Working with a number of firms – including Monster – Lucien helped to launch the NVTC Veterans Employment Initiative in August 2013, a move that involved 147 companies and encompassed some 3,000 jobs.

Following that success, Lucien was approached by the leader of the Consumer Electronics Association, who asked about the potential to broaden the platform at the national level.

Monster signed on to expand the physical platform with a launch this January, and Lucien went to work recruiting more associations and encouraging broader participation in what has become U.S. Tech Vets.

“Through the U.S. Tech Vets initiative, we aim to develop and foster a seamless national employment experience focused on the employment and retention of US military veterans by empowering both national and regional technology associations in the development and deployment of hiring initiatives for their member companies,” Lucien says.

Since the platform’s roll-out in January, a number of national technology associations representing more than 15,000 technology companies have signed on and pledged to promote jobs to veterans through US Tech Vets.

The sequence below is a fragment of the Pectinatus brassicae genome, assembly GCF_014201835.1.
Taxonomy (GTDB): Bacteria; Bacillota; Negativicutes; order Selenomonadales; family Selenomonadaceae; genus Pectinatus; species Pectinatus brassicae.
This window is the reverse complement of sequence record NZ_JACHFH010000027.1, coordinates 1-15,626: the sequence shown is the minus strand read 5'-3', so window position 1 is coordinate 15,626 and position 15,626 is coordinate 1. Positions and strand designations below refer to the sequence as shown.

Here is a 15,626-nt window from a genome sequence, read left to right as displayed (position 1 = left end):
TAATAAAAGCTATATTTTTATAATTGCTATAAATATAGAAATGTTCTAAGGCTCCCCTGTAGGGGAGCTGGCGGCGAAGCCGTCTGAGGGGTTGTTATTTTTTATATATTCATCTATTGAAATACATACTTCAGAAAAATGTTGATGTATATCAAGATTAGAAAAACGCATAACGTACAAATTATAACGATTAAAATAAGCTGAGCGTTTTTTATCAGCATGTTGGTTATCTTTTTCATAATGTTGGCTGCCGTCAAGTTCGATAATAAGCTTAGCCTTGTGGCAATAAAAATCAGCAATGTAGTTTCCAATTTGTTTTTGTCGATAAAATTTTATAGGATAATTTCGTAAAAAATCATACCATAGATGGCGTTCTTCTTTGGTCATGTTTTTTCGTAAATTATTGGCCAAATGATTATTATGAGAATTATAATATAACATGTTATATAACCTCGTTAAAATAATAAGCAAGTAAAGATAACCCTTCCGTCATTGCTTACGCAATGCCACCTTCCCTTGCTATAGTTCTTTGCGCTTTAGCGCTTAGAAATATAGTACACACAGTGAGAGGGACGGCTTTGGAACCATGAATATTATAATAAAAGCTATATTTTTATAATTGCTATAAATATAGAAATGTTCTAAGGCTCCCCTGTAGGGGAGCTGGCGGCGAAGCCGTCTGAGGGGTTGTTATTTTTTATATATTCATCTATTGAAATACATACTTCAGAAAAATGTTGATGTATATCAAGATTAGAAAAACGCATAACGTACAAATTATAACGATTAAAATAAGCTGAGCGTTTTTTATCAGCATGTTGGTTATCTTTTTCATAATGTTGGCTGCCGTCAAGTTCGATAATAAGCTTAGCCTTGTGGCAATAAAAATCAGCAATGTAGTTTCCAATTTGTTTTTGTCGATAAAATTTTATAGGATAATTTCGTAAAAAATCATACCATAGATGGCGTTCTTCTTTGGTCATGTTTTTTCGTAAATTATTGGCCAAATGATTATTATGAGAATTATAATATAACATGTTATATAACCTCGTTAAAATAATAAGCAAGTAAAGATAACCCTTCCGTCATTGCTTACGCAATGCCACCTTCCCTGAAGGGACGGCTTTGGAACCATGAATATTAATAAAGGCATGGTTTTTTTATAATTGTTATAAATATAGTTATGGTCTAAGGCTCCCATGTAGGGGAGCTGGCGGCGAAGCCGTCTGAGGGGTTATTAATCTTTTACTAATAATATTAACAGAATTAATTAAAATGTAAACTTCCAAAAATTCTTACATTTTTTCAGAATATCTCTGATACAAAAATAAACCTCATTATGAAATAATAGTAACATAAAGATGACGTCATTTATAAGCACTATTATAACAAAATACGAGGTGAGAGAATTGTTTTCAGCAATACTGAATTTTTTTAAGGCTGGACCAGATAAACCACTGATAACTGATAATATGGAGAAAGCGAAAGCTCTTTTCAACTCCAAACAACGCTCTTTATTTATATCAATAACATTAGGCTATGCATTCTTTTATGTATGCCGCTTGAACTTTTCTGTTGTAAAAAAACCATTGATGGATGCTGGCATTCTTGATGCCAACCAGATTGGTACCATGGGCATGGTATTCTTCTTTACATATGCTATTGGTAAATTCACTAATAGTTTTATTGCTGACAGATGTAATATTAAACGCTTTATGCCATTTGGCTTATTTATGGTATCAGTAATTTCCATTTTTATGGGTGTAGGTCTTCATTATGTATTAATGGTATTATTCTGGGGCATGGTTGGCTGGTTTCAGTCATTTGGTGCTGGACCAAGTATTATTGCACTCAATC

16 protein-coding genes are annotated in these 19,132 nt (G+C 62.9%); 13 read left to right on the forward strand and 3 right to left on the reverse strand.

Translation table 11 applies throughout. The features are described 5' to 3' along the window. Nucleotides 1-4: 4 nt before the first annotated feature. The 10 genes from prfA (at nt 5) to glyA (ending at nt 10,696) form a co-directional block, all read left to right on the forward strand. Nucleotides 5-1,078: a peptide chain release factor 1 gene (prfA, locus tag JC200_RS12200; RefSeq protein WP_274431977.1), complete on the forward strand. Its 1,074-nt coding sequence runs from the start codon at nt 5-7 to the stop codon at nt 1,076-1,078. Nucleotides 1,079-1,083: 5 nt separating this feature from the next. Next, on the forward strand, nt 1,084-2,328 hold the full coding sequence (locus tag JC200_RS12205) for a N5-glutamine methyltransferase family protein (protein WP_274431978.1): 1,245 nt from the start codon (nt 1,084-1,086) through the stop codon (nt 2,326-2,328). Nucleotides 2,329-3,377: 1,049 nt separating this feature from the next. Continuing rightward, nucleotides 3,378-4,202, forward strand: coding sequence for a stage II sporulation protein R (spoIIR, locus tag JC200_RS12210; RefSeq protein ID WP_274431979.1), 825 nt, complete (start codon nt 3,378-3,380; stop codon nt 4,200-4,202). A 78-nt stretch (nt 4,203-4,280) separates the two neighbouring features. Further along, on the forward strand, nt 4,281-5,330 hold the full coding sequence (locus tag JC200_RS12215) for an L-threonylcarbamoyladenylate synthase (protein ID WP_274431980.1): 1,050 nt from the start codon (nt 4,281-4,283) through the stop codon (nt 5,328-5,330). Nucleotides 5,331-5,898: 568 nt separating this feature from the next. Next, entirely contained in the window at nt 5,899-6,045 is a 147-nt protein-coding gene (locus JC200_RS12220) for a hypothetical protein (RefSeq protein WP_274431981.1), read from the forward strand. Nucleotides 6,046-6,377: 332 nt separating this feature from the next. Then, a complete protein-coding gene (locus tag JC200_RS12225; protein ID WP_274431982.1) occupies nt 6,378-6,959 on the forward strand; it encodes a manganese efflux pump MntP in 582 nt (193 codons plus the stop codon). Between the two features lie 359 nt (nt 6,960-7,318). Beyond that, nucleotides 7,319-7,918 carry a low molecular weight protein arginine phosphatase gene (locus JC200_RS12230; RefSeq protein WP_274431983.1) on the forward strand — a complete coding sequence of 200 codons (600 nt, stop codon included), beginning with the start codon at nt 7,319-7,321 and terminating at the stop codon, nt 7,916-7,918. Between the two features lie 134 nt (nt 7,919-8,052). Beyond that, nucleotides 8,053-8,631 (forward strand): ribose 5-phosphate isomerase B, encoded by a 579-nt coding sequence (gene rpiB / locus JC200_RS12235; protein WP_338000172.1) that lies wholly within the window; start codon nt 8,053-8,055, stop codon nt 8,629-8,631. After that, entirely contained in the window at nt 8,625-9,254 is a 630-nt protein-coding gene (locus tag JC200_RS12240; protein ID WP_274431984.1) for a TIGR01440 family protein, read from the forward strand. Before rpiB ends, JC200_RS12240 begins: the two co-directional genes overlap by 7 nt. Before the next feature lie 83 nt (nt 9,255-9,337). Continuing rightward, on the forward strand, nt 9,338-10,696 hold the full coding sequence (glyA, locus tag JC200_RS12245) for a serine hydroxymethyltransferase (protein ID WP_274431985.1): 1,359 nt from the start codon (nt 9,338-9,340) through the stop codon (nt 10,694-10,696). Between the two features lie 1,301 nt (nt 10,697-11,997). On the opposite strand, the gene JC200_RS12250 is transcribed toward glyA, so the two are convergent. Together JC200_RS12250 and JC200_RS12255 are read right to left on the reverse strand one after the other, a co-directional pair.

The site does more than market jobs to veterans. It also features a “military skills translator,” designed to help veterans translate their military experience into civilian skills, according to the site.

“In addition, the website includes a database of over 800,000 veteran resumes for participating employers to search to find job candidates,” Lucien adds. “To our knowledge, there is no other single collection of veteran resumes in the world. This is a tremendous strategic advantage for employers as they refine their search for quality employees." Presently more than 13,000 jobs are posted.

Despite the success of U.S. Tech Vets, Lucien has more ambitious goals going forward – with an ultimate objective of having a regional initiative in major markets and more than 100,000 jobs posted at any given time. He wants to see the veteran unemployment rate at least down to the national average.